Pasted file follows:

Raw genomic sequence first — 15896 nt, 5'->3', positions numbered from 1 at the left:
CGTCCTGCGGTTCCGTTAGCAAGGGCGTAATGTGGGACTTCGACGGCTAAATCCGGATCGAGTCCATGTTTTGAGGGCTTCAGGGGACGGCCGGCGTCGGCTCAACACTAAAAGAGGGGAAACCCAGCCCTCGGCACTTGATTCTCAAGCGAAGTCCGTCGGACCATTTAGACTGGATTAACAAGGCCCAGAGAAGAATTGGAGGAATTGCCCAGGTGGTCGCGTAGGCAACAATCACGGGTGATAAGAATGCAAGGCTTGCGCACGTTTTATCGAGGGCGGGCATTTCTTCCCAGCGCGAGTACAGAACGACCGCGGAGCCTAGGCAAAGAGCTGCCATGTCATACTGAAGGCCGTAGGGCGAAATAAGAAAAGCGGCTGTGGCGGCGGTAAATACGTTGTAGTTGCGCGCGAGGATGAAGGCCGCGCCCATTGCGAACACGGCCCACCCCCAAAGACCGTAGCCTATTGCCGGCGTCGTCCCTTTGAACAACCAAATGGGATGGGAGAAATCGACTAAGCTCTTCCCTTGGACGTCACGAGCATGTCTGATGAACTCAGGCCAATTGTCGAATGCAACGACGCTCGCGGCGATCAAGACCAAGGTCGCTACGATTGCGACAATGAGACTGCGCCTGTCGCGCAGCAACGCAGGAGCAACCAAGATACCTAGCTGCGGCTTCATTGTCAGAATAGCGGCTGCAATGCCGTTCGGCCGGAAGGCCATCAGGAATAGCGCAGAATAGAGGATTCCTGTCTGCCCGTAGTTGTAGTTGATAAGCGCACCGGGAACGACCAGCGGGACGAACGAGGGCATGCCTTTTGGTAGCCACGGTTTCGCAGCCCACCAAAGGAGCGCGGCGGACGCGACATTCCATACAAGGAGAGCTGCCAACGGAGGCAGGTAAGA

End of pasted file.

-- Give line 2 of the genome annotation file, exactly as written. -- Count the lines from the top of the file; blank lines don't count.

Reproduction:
CGTCCTGCGGTTCCGTTAGCAAGGGCGTAATGTGGGACTTCGACGGCTAAATCCGGATCGAGTCCATGTTTTGAGGGCTTCAGGGGACGGCCGGCGTCGGCTCAACACTAAAAGAGGGGAAACCCAGCCCTCGGCACTTGATTCTCAAGCGAAGTCCGTCGGACCATTTAGACTGGATTAACAAGGCCCAGAGAAGAATTGGAGGAATTGCCCAGGTGGTCGCGTAGGCAACAATCACGGGTGATAAGAATGCAAGGCTTGCGCACGTTTTATCGAGGGCGGGCATTTCTTCCCAGCGCGAGTACAGAACGACCGCGGAGCCTAGGCAAAGAGCTGCCATGTCATACTGAAGGCCGTAGGGCGAAATAAGAAAAGCGGCTGTGGCGGCGGTAAATACGTTGTAGTTGCGCGCGAGGATGAAGGCCGCGCCCATTGCGAACACGGCCCACCCCCAAAGACCGTAGCCTATTGCCGGCGTCGTCCCTTTGAACAACCAAATGGGATGGGAGAAATCGACTAAGCTCTTCCCTTGGACGTCACGAGCATGTCTGATGAACTCAGGCCAATTGTCGAATGCAACGACGCTCGCGGCGATCAAGACCAAGGTCGCTACGATTGCGACAATGAGACTGCGCCTGTCGCGCAGCAACGCAGGAGCAACCAAGATACCTAGCTGCGGCTTCATTGTCAGAATAGCGGCTGCAATGCCGTTCGGCCGGAAGGCCATCAGGAATAGCGCAGAATAGAGGATTCCTGTCTGCCCGTAGTTGTAGTTGATAAGCGCACCGGGAACGACCAGCGGGACGAACGAGGGCATGCCTTTTGGTAGCCACGGTTTCGCAGCCCACCAAAGGAGCGCGGCGGACGCGACATTCCATACAAGGAGAGCTGCCAACGGAGGCAGGTAAGA